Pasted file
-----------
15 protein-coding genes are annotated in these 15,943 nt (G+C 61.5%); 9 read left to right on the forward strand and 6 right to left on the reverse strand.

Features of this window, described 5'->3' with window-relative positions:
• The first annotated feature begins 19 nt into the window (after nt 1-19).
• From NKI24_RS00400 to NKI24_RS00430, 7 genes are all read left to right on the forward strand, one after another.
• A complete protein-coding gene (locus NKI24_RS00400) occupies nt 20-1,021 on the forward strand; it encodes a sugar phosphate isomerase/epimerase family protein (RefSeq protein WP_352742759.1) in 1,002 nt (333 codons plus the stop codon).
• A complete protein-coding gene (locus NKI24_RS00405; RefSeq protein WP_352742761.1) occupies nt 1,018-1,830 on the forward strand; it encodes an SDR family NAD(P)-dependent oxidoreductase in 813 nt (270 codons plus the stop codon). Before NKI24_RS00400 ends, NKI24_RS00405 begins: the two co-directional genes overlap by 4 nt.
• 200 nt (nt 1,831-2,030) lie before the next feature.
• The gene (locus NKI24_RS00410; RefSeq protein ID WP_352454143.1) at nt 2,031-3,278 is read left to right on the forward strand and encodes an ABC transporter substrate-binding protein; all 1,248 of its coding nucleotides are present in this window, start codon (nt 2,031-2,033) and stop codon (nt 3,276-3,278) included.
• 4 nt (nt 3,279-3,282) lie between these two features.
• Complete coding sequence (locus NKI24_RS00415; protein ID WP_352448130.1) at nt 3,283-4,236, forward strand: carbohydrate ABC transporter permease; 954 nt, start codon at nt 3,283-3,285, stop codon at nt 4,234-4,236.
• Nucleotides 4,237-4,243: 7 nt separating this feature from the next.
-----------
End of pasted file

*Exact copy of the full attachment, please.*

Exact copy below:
15 protein-coding genes are annotated in these 15,943 nt (G+C 61.5%); 9 read left to right on the forward strand and 6 right to left on the reverse strand.

Features of this window, described 5'->3' with window-relative positions:
• The first annotated feature begins 19 nt into the window (after nt 1-19).
• From NKI24_RS00400 to NKI24_RS00430, 7 genes are all read left to right on the forward strand, one after another.
• A complete protein-coding gene (locus NKI24_RS00400) occupies nt 20-1,021 on the forward strand; it encodes a sugar phosphate isomerase/epimerase family protein (RefSeq protein WP_352742759.1) in 1,002 nt (333 codons plus the stop codon).
• A complete protein-coding gene (locus NKI24_RS00405; RefSeq protein WP_352742761.1) occupies nt 1,018-1,830 on the forward strand; it encodes an SDR family NAD(P)-dependent oxidoreductase in 813 nt (270 codons plus the stop codon). Before NKI24_RS00400 ends, NKI24_RS00405 begins: the two co-directional genes overlap by 4 nt.
• 200 nt (nt 1,831-2,030) lie before the next feature.
• The gene (locus NKI24_RS00410; RefSeq protein ID WP_352454143.1) at nt 2,031-3,278 is read left to right on the forward strand and encodes an ABC transporter substrate-binding protein; all 1,248 of its coding nucleotides are present in this window, start codon (nt 2,031-2,033) and stop codon (nt 3,276-3,278) included.
• 4 nt (nt 3,279-3,282) lie between these two features.
• Complete coding sequence (locus NKI24_RS00415; protein ID WP_352448130.1) at nt 3,283-4,236, forward strand: carbohydrate ABC transporter permease; 954 nt, start codon at nt 3,283-3,285, stop codon at nt 4,234-4,236.
• Nucleotides 4,237-4,243: 7 nt separating this feature from the next.